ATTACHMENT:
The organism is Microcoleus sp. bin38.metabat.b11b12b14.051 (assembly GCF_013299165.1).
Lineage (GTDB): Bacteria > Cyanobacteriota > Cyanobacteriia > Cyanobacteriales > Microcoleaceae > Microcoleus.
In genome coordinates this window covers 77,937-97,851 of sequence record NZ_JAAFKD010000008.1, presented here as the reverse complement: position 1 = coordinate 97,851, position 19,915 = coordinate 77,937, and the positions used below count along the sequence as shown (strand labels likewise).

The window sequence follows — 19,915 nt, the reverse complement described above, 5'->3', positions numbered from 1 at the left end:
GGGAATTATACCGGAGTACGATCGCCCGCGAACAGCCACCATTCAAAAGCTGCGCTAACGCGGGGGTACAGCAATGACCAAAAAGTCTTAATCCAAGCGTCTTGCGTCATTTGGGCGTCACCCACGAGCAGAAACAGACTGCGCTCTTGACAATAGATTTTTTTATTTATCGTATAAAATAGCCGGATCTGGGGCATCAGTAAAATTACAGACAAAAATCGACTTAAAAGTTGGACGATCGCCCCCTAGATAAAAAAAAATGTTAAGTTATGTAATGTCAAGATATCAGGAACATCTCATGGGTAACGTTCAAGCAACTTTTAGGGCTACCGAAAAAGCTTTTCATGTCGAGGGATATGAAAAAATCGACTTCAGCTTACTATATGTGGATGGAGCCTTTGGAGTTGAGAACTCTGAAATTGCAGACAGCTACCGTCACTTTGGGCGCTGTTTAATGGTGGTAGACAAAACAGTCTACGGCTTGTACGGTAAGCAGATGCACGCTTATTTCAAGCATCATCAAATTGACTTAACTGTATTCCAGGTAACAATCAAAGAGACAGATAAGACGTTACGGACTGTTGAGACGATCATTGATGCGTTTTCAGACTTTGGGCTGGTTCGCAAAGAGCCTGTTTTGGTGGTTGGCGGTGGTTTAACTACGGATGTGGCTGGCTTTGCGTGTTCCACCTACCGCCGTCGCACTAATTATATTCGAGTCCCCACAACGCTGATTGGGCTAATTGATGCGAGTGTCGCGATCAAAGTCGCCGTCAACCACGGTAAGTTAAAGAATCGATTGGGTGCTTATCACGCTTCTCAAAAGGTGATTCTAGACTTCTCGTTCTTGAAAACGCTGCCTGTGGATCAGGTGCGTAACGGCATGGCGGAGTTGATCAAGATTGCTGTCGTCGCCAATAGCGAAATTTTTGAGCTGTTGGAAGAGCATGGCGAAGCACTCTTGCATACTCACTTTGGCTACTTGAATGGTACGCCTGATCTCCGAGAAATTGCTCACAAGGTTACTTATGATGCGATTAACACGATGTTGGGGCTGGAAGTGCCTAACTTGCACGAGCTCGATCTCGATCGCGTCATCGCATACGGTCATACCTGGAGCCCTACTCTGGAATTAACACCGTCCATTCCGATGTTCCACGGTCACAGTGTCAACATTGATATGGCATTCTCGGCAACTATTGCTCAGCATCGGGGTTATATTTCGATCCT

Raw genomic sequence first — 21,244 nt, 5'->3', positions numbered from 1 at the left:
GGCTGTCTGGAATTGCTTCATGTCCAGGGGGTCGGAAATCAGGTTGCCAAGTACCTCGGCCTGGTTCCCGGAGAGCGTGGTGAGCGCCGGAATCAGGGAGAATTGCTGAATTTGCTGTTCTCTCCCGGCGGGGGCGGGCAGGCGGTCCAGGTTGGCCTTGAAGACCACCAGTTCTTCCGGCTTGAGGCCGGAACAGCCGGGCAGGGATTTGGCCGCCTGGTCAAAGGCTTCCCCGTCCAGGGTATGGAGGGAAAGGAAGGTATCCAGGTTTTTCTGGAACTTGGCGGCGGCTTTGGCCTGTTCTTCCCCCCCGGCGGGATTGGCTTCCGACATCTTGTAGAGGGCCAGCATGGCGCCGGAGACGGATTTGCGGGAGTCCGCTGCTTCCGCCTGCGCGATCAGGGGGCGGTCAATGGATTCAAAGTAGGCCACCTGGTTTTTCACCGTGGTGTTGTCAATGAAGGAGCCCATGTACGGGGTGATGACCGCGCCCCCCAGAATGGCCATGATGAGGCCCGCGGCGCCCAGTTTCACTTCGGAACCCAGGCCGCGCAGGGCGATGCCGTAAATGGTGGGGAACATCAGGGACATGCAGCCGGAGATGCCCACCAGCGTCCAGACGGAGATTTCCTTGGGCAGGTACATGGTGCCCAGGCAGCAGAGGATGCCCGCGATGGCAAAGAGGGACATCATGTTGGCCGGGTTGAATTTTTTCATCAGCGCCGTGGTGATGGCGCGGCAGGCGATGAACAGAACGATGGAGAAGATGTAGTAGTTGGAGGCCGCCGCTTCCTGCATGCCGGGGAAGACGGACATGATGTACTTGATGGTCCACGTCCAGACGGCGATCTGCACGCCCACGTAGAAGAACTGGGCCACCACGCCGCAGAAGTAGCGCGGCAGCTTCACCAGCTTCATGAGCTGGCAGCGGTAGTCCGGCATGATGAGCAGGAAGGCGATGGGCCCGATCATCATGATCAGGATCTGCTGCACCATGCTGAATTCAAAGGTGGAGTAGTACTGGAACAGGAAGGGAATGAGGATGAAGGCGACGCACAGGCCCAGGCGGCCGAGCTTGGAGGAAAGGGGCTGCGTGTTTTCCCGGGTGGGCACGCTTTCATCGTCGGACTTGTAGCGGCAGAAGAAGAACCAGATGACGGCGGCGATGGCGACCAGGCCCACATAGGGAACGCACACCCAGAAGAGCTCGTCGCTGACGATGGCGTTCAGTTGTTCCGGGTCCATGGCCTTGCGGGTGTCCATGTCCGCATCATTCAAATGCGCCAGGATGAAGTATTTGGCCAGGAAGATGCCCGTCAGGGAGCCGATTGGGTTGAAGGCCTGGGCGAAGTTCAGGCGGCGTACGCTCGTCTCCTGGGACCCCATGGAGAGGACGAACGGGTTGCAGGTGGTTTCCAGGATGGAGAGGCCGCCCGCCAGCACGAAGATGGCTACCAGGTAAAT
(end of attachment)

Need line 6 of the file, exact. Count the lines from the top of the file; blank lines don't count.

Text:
Raw genomic sequence first — 21,244 nt, 5'->3', positions numbered from 1 at the left: